According to Disraeli, there are lies, damned lies, and statistics.
I am of the generation that grew up watching Patrick McGoohan in the Prisoner screaming, “I am a name, not a number.” I, therefore, naturally rebel against statistics telling me who I am and what I do.
So half a century after it was first broadcast I find myself screaming, “I am a name, not a number,” whenever another learned paper is published telling me what my spending will be in retirement.
By the time people reach my age they have experienced more than 40 years of adult life.
Over that period they may have married once; married more than four times, even; or never entered into a permanent relationship.
They may have had children, in and out of marriage, or they may have none. Their parents and grandparents may still be alive, or they may have died young.
They may be ‘spendaholics’ or they may be frugal. They may be homeowners or they may be renting. They may be in good health for their age; they may be in poor health and/or in need of care. They may have accumulated much wealth; they may have spent a lot of their working life not in conventional employment.
Those who have been fully employed, could have been lucky and accumulated defined benefit (DB) pensions, others may have accumulated defined contribution (DC) pensions.
The recent Pension Policy Institute briefing note, Dependency on State Pension through Retirement paints pictures of the wide distribution of incomes in retirement. Couple this with its work in November 2014 on the complexity of retirement decisions which contains data on distribution of DC and DB pension benefits. A large number of people do not have the pension wealth that many believe is sufficient to retire with.
Painting a picture
For illustrative points of view, I like to paint hypothetical personas. An assumption I make is that they all receive a state pension of around £8,000 a year. This may not necessarily be true.
The first persona, before their retirement, earned twice the average income at £56,000 a year. If they spent most of their career accumulating a DB pension they may receive a retirement income in excess of £35,000 a year. However, if they had accumulated twice the average DC pot that income would be around £13,000 a year.
The second persona before their retirement received average earnings of £28,000. Assuming they accumulated decent DB pension rights during their working life, they may receive £21,500 a year in retirement. On the other hand, if they have accrued the average DC pot they may receive a retirement income of £10,500 a year. This is not enough to pay income tax.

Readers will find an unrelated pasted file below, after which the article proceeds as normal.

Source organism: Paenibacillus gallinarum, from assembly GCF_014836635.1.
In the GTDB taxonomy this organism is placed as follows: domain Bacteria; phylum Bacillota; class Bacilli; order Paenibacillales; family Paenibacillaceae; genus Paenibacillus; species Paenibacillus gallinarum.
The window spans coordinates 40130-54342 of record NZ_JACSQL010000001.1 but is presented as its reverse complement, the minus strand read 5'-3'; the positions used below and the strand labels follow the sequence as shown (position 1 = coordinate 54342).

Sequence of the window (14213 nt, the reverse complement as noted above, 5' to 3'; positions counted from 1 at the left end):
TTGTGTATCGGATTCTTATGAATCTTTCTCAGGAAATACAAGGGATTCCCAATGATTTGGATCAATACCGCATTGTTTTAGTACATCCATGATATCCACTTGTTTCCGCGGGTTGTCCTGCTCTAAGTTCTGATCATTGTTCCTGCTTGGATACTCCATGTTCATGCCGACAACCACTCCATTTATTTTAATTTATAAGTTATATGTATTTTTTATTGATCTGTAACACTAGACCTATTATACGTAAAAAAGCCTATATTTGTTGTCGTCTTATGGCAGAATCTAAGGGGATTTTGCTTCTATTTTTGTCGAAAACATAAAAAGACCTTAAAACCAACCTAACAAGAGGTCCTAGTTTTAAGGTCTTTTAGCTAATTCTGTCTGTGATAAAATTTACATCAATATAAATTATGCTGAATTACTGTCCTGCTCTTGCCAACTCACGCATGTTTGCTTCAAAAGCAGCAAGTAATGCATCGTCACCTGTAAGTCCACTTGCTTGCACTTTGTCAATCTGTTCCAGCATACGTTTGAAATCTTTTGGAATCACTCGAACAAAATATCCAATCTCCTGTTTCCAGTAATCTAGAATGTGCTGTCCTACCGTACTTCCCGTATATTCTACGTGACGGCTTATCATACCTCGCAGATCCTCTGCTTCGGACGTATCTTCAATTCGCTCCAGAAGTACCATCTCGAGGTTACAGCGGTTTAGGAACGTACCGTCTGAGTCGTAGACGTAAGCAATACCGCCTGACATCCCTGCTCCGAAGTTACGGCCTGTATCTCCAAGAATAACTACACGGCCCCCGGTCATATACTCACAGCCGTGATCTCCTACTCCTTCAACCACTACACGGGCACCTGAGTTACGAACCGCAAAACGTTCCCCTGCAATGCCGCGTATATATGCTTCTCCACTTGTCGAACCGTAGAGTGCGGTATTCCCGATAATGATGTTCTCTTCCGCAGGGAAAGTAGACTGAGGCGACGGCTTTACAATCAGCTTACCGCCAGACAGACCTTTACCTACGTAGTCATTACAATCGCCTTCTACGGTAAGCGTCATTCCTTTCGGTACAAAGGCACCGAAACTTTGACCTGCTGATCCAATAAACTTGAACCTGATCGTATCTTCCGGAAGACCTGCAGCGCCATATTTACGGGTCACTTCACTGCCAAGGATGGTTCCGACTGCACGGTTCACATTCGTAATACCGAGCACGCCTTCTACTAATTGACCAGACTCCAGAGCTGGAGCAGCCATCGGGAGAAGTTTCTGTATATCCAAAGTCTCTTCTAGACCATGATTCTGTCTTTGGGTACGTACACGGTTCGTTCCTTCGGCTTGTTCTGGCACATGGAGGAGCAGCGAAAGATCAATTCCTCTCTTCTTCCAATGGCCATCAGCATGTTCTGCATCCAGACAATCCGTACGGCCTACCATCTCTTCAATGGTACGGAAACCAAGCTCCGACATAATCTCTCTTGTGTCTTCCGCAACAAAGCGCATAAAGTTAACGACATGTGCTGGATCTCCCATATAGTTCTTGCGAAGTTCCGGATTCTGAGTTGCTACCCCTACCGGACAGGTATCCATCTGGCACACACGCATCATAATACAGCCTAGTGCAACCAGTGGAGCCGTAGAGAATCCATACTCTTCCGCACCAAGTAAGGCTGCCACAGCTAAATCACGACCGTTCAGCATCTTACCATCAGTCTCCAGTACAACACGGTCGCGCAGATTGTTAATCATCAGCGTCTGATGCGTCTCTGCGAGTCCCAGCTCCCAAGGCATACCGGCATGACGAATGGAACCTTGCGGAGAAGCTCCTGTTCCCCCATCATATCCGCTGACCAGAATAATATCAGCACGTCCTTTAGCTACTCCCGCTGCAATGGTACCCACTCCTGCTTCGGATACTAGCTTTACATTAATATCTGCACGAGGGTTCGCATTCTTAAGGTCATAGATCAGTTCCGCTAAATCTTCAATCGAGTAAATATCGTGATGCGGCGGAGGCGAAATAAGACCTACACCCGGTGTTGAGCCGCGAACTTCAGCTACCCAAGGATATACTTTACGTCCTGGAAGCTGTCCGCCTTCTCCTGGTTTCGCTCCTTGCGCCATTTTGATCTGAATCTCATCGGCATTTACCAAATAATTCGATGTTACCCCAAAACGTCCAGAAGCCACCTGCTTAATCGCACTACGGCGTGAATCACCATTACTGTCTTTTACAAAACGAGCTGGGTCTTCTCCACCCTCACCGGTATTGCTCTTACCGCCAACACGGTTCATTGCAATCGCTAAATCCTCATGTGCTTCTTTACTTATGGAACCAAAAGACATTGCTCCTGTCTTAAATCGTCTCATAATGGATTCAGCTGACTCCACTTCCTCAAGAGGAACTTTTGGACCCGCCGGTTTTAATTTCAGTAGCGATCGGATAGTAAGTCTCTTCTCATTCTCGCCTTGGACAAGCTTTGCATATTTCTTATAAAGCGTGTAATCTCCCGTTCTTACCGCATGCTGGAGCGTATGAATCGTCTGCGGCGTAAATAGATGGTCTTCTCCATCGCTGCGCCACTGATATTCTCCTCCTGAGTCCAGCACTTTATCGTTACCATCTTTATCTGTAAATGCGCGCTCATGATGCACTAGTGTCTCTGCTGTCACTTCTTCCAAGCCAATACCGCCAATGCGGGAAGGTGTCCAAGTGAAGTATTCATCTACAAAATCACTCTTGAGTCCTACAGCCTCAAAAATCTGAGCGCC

Could someone on an income of £56,000 a year enjoy their retirement if they received retirement income of £35,000 a year? What if it was only £13,000? Similarly, could someone used to an income of £28,000 a year manage with an income of £21,500 a year or £10,500 a year?
Go back to the variants of the individual we may be talking about. A frugal individual with no dependants who own their own home may be comfortable on the lower income numbers. On the other hand, a renter who has parents and grandparents needing care, supporting a child and grandchild would have no chance of a reasonable retirement and may struggle on the higher income numbers.
This is the danger of retirement income statistics. There are such a wide range of variables that influence spending that averages lose their relevance. From an income point of view, it is important to understand what the individual’s needs are going to be. This means understanding, who they are, what they have, and what their probable spending needs could be.
I have seen commentators and the FCA question the lack of product developments since the introduction of pension freedom.
In my descriptions of the people that need to be served by such product developments, I have mentioned the extremes. There are many in between positions for each of the criteria I describe. Multiply the positions by the criteria and the result is an infinite number of personas the product has to satisfy. The criteria I describe occur across all strata of society.
Pension flexibilities relate to those with DC pensions. Are those on average earnings with average pension pots going to appreciate the lifetime income it will produce? If they are a homeowner will they sooner or later turn to their housing wealth? If they are a renter, will housing benefit and council tax relief influence their decision on how to take their benefits?
What pension freedom illuminates is the need for personal services that help the individual to achieve the best retirement they can with the wealth at their disposal.
This begins with those who provide advice and guidance on retirement income financial planning.
As they develop their services they will be in a position to inform product providers of the components they lack to put together the most suitable solutions for their clients.
It is from that position product innovation can begin to take place. However, developments are more likely to be around retirement income components that can be assembled together to form flexible solutions for consumers rather than off the shelf lifetime income products.
Bob Champion is Chairman of the Later Life Academy